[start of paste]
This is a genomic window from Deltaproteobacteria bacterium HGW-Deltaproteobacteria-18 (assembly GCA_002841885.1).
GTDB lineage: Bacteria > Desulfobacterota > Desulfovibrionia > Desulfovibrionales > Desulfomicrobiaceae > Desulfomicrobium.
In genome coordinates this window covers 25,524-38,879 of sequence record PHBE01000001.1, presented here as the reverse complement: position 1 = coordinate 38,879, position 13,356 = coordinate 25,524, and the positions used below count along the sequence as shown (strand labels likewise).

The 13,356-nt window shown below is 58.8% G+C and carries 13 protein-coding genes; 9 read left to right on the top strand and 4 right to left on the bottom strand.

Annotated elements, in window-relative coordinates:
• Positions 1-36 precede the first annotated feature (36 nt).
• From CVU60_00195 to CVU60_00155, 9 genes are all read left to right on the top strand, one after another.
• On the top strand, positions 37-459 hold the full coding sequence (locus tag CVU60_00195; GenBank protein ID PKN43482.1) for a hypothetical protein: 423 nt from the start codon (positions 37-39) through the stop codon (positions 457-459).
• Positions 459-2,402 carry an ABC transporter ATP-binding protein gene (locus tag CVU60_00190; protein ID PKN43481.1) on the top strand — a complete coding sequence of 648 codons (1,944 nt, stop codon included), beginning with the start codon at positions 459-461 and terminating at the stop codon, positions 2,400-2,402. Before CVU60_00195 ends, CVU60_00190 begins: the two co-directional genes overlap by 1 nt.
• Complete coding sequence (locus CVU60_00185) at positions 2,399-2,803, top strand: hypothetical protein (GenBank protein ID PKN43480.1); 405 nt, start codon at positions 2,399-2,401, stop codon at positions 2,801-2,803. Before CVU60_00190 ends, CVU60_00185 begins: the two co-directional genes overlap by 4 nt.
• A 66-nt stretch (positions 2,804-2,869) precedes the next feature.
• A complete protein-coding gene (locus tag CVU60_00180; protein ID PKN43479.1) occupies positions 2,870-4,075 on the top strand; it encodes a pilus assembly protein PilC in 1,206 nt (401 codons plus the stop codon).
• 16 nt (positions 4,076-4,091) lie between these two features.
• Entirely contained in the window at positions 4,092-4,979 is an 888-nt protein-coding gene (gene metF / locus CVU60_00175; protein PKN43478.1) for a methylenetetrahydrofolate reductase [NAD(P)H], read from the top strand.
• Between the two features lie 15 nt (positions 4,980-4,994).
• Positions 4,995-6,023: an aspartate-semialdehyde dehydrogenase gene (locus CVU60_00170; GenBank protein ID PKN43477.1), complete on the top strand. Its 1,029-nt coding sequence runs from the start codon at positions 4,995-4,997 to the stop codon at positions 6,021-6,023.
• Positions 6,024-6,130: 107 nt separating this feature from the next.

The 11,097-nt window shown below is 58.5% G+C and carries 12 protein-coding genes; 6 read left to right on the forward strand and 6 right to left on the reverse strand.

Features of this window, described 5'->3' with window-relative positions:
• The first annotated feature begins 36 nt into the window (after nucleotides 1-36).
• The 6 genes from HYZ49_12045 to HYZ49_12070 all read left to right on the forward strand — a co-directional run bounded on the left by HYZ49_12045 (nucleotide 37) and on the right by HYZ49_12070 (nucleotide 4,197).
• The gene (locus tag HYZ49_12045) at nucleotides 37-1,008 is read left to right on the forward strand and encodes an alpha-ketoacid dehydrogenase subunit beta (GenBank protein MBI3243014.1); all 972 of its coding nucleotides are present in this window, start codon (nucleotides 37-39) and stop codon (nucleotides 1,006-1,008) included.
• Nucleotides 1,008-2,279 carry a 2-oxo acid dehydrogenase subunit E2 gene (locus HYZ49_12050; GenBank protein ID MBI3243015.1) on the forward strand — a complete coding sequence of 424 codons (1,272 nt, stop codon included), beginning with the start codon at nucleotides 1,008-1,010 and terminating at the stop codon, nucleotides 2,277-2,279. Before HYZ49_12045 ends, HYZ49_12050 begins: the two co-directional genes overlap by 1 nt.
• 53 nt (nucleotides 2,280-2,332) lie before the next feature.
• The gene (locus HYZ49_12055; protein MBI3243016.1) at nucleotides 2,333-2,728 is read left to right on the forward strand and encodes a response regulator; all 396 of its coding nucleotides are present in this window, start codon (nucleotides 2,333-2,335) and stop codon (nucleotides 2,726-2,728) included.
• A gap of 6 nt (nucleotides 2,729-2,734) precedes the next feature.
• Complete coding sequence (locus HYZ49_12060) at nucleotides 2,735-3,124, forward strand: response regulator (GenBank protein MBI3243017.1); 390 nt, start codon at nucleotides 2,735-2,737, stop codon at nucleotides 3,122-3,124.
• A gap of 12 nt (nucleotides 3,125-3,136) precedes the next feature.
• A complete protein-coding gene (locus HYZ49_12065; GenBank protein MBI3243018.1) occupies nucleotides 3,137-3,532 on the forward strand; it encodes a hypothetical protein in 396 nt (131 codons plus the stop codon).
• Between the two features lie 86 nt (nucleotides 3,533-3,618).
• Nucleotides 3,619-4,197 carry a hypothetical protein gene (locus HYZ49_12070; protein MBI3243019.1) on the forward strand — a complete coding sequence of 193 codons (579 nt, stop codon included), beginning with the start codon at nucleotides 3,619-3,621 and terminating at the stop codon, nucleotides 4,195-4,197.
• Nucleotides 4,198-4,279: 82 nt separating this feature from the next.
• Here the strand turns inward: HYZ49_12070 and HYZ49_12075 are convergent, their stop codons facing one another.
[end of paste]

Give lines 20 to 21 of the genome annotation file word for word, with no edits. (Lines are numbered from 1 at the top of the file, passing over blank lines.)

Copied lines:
• The first annotated feature begins 36 nt into the window (after nucleotides 1-36).
• The 6 genes from HYZ49_12045 to HYZ49_12070 all read left to right on the forward strand — a co-directional run bounded on the left by HYZ49_12045 (nucleotide 37) and on the right by HYZ49_12070 (nucleotide 4,197).